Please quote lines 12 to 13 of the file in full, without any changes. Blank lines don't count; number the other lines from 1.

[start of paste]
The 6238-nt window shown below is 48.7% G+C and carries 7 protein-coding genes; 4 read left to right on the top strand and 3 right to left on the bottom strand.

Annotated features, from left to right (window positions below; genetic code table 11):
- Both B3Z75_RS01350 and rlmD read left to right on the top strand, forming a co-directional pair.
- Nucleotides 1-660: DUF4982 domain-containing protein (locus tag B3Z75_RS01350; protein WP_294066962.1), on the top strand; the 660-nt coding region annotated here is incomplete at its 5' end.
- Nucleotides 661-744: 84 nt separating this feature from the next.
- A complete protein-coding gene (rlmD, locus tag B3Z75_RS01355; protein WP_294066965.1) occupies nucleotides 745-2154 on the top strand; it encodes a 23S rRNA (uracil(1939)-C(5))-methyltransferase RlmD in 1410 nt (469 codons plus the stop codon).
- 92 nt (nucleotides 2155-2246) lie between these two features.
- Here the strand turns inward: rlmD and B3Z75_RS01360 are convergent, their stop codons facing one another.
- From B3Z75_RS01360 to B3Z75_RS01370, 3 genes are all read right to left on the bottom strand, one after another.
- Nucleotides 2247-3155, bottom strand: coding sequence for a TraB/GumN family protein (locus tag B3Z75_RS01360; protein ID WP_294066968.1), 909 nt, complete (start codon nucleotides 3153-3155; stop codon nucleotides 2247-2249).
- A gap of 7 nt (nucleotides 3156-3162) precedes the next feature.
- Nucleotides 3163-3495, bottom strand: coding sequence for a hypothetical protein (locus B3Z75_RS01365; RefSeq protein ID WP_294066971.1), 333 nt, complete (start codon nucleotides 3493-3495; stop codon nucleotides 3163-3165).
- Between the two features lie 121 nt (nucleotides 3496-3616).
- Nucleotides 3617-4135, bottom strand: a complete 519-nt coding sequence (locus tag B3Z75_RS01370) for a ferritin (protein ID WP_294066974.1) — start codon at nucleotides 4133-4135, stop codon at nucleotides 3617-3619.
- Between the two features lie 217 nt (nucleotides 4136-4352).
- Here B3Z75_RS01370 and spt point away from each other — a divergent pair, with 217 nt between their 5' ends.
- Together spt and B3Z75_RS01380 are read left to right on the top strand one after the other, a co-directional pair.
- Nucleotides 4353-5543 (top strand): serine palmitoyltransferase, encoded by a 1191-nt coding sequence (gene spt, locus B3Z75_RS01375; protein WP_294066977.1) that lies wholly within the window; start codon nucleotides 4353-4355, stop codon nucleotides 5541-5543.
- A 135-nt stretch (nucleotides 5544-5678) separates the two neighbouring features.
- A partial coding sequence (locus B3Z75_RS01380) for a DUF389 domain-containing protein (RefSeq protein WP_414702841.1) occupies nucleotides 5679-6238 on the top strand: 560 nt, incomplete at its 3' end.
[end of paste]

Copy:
- Nucleotides 3163-3495, bottom strand: coding sequence for a hypothetical protein (locus B3Z75_RS01365; RefSeq protein ID WP_294066971.1), 333 nt, complete (start codon nucleotides 3493-3495; stop codon nucleotides 3163-3165).
- Between the two features lie 121 nt (nucleotides 3496-3616).